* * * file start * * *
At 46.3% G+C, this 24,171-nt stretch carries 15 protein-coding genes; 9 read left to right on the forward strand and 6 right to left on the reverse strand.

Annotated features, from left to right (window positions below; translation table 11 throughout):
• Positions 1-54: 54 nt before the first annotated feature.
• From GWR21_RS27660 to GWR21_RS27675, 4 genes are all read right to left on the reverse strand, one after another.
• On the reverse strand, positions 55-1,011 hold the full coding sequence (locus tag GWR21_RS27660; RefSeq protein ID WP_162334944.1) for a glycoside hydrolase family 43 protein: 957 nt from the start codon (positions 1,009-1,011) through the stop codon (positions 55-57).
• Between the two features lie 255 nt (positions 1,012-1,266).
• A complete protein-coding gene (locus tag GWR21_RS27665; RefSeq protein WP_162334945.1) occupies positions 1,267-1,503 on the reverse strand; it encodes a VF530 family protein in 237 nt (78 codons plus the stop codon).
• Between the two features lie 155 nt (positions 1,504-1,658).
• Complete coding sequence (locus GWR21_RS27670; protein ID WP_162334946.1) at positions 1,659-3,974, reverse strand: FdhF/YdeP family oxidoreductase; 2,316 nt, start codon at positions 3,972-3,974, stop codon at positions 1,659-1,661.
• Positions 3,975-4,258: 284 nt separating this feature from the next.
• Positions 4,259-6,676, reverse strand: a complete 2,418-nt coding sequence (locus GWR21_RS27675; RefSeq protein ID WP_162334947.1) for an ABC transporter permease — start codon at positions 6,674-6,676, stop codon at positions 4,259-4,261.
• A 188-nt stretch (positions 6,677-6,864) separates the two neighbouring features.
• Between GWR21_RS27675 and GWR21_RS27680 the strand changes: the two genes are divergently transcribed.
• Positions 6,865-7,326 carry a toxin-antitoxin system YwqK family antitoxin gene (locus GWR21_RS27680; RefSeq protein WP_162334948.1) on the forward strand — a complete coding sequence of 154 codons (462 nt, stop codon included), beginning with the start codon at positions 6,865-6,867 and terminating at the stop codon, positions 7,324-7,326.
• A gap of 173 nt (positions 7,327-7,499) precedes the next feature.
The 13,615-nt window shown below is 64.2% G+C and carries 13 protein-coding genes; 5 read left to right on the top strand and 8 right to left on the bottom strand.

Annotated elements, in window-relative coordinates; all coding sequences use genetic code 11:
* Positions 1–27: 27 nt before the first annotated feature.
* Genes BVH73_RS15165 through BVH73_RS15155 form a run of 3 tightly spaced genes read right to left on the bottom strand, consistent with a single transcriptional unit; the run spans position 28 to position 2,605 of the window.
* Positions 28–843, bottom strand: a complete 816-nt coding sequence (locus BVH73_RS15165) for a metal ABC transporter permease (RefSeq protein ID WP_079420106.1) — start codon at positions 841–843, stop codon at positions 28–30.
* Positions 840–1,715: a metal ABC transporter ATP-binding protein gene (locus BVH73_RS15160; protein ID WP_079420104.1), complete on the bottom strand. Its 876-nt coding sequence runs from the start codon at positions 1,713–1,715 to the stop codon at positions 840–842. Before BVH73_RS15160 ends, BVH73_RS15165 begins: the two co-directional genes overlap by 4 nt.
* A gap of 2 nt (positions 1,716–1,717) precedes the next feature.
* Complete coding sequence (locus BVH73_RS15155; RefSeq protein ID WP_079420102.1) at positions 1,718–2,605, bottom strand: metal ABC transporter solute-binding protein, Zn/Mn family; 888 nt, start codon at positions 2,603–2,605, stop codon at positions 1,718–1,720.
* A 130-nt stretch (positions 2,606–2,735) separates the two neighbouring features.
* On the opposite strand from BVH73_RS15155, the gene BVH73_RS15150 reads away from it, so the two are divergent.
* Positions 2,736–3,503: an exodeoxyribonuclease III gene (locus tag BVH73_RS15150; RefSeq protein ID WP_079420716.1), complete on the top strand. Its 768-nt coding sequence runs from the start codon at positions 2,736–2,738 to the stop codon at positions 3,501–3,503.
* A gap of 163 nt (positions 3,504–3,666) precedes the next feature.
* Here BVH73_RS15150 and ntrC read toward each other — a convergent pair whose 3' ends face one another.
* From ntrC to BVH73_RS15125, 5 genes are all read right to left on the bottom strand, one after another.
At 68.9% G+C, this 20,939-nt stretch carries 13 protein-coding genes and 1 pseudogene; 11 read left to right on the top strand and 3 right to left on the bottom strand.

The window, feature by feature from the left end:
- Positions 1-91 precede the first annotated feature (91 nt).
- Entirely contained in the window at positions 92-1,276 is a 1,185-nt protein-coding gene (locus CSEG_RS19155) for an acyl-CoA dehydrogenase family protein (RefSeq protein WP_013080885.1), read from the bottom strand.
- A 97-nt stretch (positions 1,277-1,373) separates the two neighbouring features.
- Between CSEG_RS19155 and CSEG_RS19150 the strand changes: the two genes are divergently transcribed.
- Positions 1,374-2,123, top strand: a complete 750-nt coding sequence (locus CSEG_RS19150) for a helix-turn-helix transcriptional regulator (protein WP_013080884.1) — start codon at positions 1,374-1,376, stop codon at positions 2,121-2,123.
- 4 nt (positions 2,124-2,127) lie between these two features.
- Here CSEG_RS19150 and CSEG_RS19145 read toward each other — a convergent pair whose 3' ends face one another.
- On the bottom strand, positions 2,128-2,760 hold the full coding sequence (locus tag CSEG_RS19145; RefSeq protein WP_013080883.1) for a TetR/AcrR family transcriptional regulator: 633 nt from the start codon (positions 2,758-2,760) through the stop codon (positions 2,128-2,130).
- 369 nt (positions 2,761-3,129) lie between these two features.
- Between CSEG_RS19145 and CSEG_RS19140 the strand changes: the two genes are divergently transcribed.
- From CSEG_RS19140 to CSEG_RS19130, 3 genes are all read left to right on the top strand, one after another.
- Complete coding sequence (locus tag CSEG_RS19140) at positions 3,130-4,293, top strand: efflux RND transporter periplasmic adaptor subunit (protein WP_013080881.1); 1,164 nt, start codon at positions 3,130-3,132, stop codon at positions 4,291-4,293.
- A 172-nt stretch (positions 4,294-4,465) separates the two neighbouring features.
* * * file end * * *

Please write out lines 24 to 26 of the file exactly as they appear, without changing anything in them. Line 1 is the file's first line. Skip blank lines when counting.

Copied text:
* A 130-nt stretch (positions 2,606–2,735) separates the two neighbouring features.
* On the opposite strand from BVH73_RS15155, the gene BVH73_RS15150 reads away from it, so the two are divergent.
* Positions 2,736–3,503: an exodeoxyribonuclease III gene (locus tag BVH73_RS15150; RefSeq protein ID WP_079420716.1), complete on the top strand. Its 768-nt coding sequence runs from the start codon at positions 2,736–2,738 to the stop codon at positions 3,501–3,503.